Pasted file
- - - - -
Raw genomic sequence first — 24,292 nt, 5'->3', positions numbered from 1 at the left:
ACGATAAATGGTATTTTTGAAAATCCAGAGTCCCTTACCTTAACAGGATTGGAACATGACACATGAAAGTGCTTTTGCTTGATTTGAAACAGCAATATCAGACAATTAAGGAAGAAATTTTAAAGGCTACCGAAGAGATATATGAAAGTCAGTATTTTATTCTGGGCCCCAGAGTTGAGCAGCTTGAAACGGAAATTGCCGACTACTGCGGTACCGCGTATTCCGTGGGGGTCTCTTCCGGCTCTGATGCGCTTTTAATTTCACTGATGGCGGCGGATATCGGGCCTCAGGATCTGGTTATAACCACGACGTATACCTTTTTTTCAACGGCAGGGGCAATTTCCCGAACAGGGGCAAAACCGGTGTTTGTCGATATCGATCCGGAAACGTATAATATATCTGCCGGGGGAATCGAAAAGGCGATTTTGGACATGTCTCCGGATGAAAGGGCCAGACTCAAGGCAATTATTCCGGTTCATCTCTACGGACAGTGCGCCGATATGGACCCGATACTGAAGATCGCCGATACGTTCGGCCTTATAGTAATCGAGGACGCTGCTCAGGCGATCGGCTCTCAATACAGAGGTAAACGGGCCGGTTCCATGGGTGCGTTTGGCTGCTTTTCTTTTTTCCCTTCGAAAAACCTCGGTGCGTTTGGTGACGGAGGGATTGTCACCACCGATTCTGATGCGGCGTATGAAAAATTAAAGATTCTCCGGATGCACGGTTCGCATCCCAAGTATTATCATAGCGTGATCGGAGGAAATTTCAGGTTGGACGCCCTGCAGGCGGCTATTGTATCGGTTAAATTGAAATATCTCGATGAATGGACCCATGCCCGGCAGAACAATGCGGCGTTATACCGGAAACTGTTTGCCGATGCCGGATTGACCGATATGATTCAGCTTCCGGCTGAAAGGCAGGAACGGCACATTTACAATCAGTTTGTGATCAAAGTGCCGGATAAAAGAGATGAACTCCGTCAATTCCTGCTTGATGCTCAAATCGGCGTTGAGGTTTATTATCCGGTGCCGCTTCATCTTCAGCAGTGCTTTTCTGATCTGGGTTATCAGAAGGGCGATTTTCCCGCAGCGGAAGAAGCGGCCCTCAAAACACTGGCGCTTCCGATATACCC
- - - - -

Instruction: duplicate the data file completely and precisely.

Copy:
Raw genomic sequence first — 24,292 nt, 5'->3', positions numbered from 1 at the left:
ACGATAAATGGTATTTTTGAAAATCCAGAGTCCCTTACCTTAACAGGATTGGAACATGACACATGAAAGTGCTTTTGCTTGATTTGAAACAGCAATATCAGACAATTAAGGAAGAAATTTTAAAGGCTACCGAAGAGATATATGAAAGTCAGTATTTTATTCTGGGCCCCAGAGTTGAGCAGCTTGAAACGGAAATTGCCGACTACTGCGGTACCGCGTATTCCGTGGGGGTCTCTTCCGGCTCTGATGCGCTTTTAATTTCACTGATGGCGGCGGATATCGGGCCTCAGGATCTGGTTATAACCACGACGTATACCTTTTTTTCAACGGCAGGGGCAATTTCCCGAACAGGGGCAAAACCGGTGTTTGTCGATATCGATCCGGAAACGTATAATATATCTGCCGGGGGAATCGAAAAGGCGATTTTGGACATGTCTCCGGATGAAAGGGCCAGACTCAAGGCAATTATTCCGGTTCATCTCTACGGACAGTGCGCCGATATGGACCCGATACTGAAGATCGCCGATACGTTCGGCCTTATAGTAATCGAGGACGCTGCTCAGGCGATCGGCTCTCAATACAGAGGTAAACGGGCCGGTTCCATGGGTGCGTTTGGCTGCTTTTCTTTTTTCCCTTCGAAAAACCTCGGTGCGTTTGGTGACGGAGGGATTGTCACCACCGATTCTGATGCGGCGTATGAAAAATTAAAGATTCTCCGGATGCACGGTTCGCATCCCAAGTATTATCATAGCGTGATCGGAGGAAATTTCAGGTTGGACGCCCTGCAGGCGGCTATTGTATCGGTTAAATTGAAATATCTCGATGAATGGACCCATGCCCGGCAGAACAATGCGGCGTTATACCGGAAACTGTTTGCCGATGCCGGATTGACCGATATGATTCAGCTTCCGGCTGAAAGGCAGGAACGGCACATTTACAATCAGTTTGTGATCAAAGTGCCGGATAAAAGAGATGAACTCCGTCAATTCCTGCTTGATGCTCAAATCGGCGTTGAGGTTTATTATCCGGTGCCGCTTCATCTTCAGCAGTGCTTTTCTGATCTGGGTTATCAGAAGGGCGATTTTCCCGCAGCGGAAGAAGCGGCCCTCAAAACACTGGCGCTTCCGATATACCC